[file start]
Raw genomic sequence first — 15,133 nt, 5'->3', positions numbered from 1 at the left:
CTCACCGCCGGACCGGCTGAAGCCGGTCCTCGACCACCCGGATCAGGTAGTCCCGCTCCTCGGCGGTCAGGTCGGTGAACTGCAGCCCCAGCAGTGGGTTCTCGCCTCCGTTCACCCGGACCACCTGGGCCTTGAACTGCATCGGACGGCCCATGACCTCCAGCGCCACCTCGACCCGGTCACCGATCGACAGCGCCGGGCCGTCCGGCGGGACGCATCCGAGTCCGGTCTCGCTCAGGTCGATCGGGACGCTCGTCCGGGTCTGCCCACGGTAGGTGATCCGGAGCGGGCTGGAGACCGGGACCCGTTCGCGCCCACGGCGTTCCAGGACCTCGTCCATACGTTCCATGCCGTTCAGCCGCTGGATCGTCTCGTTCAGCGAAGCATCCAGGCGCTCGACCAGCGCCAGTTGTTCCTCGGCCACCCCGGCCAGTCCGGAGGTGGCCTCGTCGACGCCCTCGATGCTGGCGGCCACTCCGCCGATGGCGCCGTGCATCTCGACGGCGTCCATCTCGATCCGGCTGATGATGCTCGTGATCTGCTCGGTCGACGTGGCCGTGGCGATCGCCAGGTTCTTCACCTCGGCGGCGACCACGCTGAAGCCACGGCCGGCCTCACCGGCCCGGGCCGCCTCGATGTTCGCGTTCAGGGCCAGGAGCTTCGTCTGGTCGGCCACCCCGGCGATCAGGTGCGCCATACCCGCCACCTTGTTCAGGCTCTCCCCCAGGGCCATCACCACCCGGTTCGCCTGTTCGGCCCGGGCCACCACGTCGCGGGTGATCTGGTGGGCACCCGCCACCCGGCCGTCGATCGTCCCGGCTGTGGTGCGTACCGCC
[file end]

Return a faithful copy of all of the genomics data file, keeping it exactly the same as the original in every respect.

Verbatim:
Raw genomic sequence first — 15,133 nt, 5'->3', positions numbered from 1 at the left:
CTCACCGCCGGACCGGCTGAAGCCGGTCCTCGACCACCCGGATCAGGTAGTCCCGCTCCTCGGCGGTCAGGTCGGTGAACTGCAGCCCCAGCAGTGGGTTCTCGCCTCCGTTCACCCGGACCACCTGGGCCTTGAACTGCATCGGACGGCCCATGACCTCCAGCGCCACCTCGACCCGGTCACCGATCGACAGCGCCGGGCCGTCCGGCGGGACGCATCCGAGTCCGGTCTCGCTCAGGTCGATCGGGACGCTCGTCCGGGTCTGCCCACGGTAGGTGATCCGGAGCGGGCTGGAGACCGGGACCCGTTCGCGCCCACGGCGTTCCAGGACCTCGTCCATACGTTCCATGCCGTTCAGCCGCTGGATCGTCTCGTTCAGCGAAGCATCCAGGCGCTCGACCAGCGCCAGTTGTTCCTCGGCCACCCCGGCCAGTCCGGAGGTGGCCTCGTCGACGCCCTCGATGCTGGCGGCCACTCCGCCGATGGCGCCGTGCATCTCGACGGCGTCCATCTCGATCCGGCTGATGATGCTCGTGATCTGCTCGGTCGACGTGGCCGTGGCGATCGCCAGGTTCTTCACCTCGGCGGCGACCACGCTGAAGCCACGGCCGGCCTCACCGGCCCGGGCCGCCTCGATGTTCGCGTTCAGGGCCAGGAGCTTCGTCTGGTCGGCCACCCCGGCGATCAGGTGCGCCATACCCGCCACCTTGTTCAGGCTCTCCCCCAGGGCCATCACCACCCGGTTCGCCTGTTCGGCCCGGGCCACCACGTCGCGGGTGATCTGGTGGGCACCCGCCACCCGGCCGTCGATCGTCCCGGCTGTGGTGCGTACCGCC